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Maraviroc Dose May Be Too Low for Many African-American People with HIV

A standard dose of the CCR5 antagonist maraviroc (Selzentry) may not be effective for many black people with HIV due to a genetic variation which increases production of a cytochrome P450 protein that speeds up processing of the drug, according to a study published in the August 12 advance edition of Drug Metabolism and Disposition.

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Mississippi Baby and Other Relapsers Hold Lessons for HIV Cure

Despite the disappointment felt by many, the return of detectable HIV in the Mississippi Baby and 2 patients who received bone marrow transplants are of "enormous scientific importance" and indicate that addressing the latent viral reservoir is the major challenge in achieving a cure or long-term remission, according to an editorial in the August 29 edition of Science.

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AIDS 2014: Novel Techniques Probed in HIV Cure Research

A pair of presentations at the 20th International AIDS Conference in Melbourne described new pathways being explored in the search for either a permanent cure for HIV or for longer-acting drugs. In one study, 2 artificial genes that cause cells to generate antiviral entry inhibitors produced significant inhibition of cellular infection. In the other, a technique that is the exact opposite of the much-explored "kick and kill" strategy (which uses drugs to activate cells latently infected with HIV) used an artificial gene fragment to maintain latently infected cells in a locked-down state that resisted strong immune stimulation.

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AIDS 2014: Low Level Viral Load Does Not Raise Risk of HIV Treatment Failure

People with HIV who have a low-level viral load between 20 and 50 copies/mL were not more likely to experience virological failure of antiretroviral therapy (ART) compared with those who consistently maintained viral suppression below 20 copies/mL, according to research presented at the 20th International AIDS Conference in Melbourne.

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AIDS 2014: Single-tablet HIV Regimens Not Necessarily More Durable

Antiretroviral therapy (ART) regimens consisting of 1 pill taken once-daily -- known as single-tablet regimens -- were not associated with a longer time to treatment discontinuation when compared to some other modern, well-tolerated regimens that involve more pills or twice-daily dosing, according to a study presented at the 20th International AIDS Conference last month in Melbourne.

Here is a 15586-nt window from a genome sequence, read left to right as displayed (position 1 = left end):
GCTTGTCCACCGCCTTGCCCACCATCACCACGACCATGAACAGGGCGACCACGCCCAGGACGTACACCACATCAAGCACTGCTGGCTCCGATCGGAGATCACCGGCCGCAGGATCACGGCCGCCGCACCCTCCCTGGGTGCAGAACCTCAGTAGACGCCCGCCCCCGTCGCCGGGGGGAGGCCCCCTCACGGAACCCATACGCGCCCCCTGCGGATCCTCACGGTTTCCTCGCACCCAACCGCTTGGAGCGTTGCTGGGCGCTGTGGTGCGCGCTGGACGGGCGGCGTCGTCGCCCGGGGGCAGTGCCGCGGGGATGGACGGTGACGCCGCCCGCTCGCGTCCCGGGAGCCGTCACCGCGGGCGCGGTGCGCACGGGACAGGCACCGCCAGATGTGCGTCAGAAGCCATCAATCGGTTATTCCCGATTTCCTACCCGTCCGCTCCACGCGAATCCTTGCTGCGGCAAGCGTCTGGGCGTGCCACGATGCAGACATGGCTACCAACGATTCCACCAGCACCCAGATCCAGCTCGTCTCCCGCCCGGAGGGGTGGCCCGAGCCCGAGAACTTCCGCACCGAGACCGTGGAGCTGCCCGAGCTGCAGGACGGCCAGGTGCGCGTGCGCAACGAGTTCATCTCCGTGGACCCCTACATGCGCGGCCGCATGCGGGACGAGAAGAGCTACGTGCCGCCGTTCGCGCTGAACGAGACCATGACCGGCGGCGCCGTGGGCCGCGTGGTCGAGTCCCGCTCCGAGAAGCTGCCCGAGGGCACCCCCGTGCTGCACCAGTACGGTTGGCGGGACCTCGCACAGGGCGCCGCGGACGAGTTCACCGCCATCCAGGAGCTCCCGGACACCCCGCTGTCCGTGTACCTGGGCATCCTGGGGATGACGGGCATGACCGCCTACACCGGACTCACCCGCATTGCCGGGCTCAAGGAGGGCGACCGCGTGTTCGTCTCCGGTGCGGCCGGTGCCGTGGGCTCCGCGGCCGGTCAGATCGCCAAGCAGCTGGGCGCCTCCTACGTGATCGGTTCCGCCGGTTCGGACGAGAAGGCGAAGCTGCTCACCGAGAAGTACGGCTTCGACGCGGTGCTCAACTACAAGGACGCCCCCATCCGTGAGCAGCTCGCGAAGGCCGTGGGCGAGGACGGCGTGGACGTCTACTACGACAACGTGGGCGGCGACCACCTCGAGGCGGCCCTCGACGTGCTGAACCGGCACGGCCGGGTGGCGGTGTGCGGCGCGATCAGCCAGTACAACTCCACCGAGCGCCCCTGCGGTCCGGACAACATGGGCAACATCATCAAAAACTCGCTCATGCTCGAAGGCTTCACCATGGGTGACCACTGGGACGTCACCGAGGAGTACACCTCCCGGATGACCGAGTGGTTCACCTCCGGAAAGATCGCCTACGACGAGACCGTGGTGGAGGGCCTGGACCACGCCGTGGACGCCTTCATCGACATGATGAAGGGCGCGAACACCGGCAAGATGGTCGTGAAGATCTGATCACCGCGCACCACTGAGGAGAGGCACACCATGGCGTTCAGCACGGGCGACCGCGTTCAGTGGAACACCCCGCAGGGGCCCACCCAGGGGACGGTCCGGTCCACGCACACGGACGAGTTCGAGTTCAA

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AIDS 2014: Australian Bone Marrow Transplant Patients Show No Detectable HIV

An additional 2 people with long-term HIV infection have no evidence of infectious virus or viral genetic material following bone marrow stem cell transplants to treat leukemia or lymphoma, researchers reported at the 20th International AIDS Conference last month in Melbourne. While these individuals remain on antiretroviral therapy (ART) and therefore cannot be considered functionally cured, they offer further evidence that HIV may be controlled off ART in some cases.

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FDA Approves ViiV Single-Tablet Regimen Containing Dolutegravir

ViiV Healthcare announced this week that the U.S. Food and Drug Administration (FDA) has approved its all-in-1 antiretroviral fixed-dose combination pill containing the HIV integrase inhibitor dolutegravir (Tivicay) plus abacavir and lamivudine (the drugs in Epzicom or Kivexa). The new coformulation -- with the brand name Triumeq -- is the first single-tablet regimen that does not contain tenofovir and emtricitabine, making it an option for people with impaired kidney function. HLA-B*5701 genetic screening should be done prior to starting Triumeq to test for abacavir hypersensitivity. [Editor's note: On September 3 ViiV announced that the European Commission has also approved Triumeq.]

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